There’s been talk for quite a while about Barstool Sports expanding into premium subscriber-only content, and now it seems that day is closer. Back in July, Mark Burns wrote at Forbes that Barstool CEO Erika Nardini was “exploring” a premium subscription service, and the company’s delved into other forms of direct revenue with apparel sales (including their big Black Friday one) and pay-per-views such as the Rough N Rowdy fighting contest (they’ve now bought that company).
Now, it looks like the premium website content is coming soon, according to Burns’ Sports Business Chronicle piece (subscription required) about comments Barstool founder Dave Portnoy and radio co-host Kevin Clancy made on their Barstool Radio Sirius XM show this week:
“We have a premium service that we’ll eventually be launching,” Portnoy said. “Not sure when. Don’t fucking freak out all of the people. It won’t be, we’re not going to put shit behind a paywall, but it’ll be new stuff. (The Chernin Group) wants us to do it, so it’s very important to the company, blah blah blah. We are going to do it. One of the things, like video and it’s a package. You’re going to get a bunch of extra shit. Again, probably not supposed to talk about it, but I talk about what I want to talk about.”
Portnoy went on to further explain the video element of the premium offering, and Barstool blogger Kevin Clancy chimed in, saying that there would be a simulcast element to it.
“You can watch us. There will be extra content. There will be all sorts of perks, a whole nice package,” added Clancy, although it’s unclear which Barstool podcasts and radio elements would be simulcast, whether maybe in real-time or on-demand.
Barstool announced last month that it would also be launching a 24/7 channel on SiriusXM in January. Maybe some of those shows could be packaged into the premium offering as well.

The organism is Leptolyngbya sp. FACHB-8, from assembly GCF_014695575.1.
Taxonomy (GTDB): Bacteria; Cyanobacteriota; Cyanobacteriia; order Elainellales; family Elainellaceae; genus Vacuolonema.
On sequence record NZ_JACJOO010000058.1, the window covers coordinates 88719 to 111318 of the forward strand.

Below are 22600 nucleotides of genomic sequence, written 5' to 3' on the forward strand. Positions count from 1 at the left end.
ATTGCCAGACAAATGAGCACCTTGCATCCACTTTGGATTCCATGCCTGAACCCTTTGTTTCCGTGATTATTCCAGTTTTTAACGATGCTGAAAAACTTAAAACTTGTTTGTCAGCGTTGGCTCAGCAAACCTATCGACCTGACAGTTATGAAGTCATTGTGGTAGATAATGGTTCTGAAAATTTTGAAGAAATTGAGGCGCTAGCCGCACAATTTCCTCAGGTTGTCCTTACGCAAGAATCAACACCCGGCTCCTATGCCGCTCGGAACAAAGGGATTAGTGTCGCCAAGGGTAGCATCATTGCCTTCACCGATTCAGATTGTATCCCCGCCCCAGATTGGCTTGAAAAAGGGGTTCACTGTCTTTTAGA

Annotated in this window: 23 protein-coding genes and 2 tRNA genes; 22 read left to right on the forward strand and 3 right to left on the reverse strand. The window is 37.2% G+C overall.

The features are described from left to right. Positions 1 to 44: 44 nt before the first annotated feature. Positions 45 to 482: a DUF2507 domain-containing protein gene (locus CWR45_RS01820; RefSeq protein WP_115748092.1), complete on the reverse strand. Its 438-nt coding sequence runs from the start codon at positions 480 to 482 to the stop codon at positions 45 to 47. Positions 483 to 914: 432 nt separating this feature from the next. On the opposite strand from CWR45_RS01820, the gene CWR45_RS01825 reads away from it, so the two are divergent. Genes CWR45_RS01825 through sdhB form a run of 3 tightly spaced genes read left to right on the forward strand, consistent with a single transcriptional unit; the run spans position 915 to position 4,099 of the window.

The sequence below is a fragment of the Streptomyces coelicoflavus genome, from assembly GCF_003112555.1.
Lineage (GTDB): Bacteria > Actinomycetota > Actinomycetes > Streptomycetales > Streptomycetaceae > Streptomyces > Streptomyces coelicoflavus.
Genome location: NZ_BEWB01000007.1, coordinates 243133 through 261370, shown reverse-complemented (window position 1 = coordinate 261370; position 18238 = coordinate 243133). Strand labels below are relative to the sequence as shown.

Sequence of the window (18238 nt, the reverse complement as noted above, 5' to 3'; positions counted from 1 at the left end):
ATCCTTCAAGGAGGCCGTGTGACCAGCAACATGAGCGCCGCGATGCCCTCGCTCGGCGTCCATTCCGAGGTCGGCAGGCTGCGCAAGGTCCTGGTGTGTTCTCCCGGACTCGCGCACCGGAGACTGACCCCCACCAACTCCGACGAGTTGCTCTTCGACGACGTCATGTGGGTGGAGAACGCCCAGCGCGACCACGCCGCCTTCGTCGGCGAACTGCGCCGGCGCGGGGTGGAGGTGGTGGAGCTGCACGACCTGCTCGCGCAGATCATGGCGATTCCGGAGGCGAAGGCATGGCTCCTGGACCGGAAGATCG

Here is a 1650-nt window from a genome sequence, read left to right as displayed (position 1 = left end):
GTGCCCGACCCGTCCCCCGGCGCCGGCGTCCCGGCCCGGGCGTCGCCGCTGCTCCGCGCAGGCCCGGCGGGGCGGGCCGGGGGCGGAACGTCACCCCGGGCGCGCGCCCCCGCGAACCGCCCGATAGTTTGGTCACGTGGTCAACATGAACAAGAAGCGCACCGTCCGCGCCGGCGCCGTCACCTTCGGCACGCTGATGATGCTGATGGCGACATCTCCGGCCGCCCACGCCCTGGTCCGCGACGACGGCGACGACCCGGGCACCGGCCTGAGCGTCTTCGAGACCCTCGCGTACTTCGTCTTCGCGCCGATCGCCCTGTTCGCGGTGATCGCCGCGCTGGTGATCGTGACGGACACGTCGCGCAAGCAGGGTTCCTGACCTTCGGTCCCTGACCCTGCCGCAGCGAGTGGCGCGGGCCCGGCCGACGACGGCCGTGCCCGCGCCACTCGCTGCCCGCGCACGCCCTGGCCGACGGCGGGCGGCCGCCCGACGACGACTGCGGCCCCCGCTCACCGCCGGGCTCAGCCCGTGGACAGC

“They’ll be more coming on that in the future,” continued Portnoy on Barstool Radio about the premium service. “In my head, I quickly did the math. It’s like, what’s the downside of saying it’s coming? Nothing in my mind.”
This idea’s been floated even before Nardini’s July comments, as a Reddit thread from last November mentioned Clancy (KFC) saying premium is “obviously in the future of this company.” And that makes some sense on a few fronts. First off, the media world is getting hit hard in general, with Mashable’s sale to Ziff Davis for less than $50 million (less than a fifth of its April 2016 valuation) and associated layoffs just the latest example in a brutal year for media, from national to local to digital-only. Digital advertising revenue is particularly bad, especially with so much of it going to Facebook and Google, and that’s sparked calls for consolidation.
And short-form videos alone aren’t going to make up the difference, with many publishers ordering less of those series. Barstool in particular knows that, with their Barstool Tailgate Show on Facebook only lasting six weeks. (Logistical and production issues were cited in the mutual decision to end that series, and they still could wind up doing other things with Facebook, which Nardini called “one of our most important partners,” but it’s still a case in point of not every Facebook show working out well.) So lots of media companies and personalities are looking to get into premium content (from Sports Illustrated to Clay Travis), and Barstool’s large and passionate fanbase would seem to make them a good fit for this kind of play. It also makes sense that Barstool majority owners Chernin want this to happen; they’re putting lots of money into Barstool on the content side, and it’s logical for them to look for revenue sources beyond advertising, PPVs and merchandise.
The key questions are going to be what’s put on this premium service, how many people will subscribe to it, and how those who don’t subscribe to it will react. Portnoy’s comment about “we’re not going to put shit behind a paywall, it will be new stuff” suggests this will be content that wasn’t previously available, and that’s probably a smart call; many people really resent being told to pay for what they were previously offered without an extra fee, as the reaction to NBC’s Premier League streaming changes has shown. If Barstool offers new content on a premium service, then those who want can subscribe, and there probably won’t be huge backlash from those who don’t pay for the extra stuff.
But this company’s already creating a lot of content, so there are challenges to consider in terms of doing more without diluting their brand. (That may be part of why Portnoy doesn’t seem super excited about this idea.) There are also challenges in terms of getting fans who are already consuming a lot of your content to pony up for even more. And it should be noted that it’s a very crowded sports and entertainment marketplace, with a whole lot of subscription options out there for everything from written to audio to video content. To make this work, Barstool is going to have to create further content that’s in high demand, and charge a price that fans are willing to pay. We’ll see how this works out for them.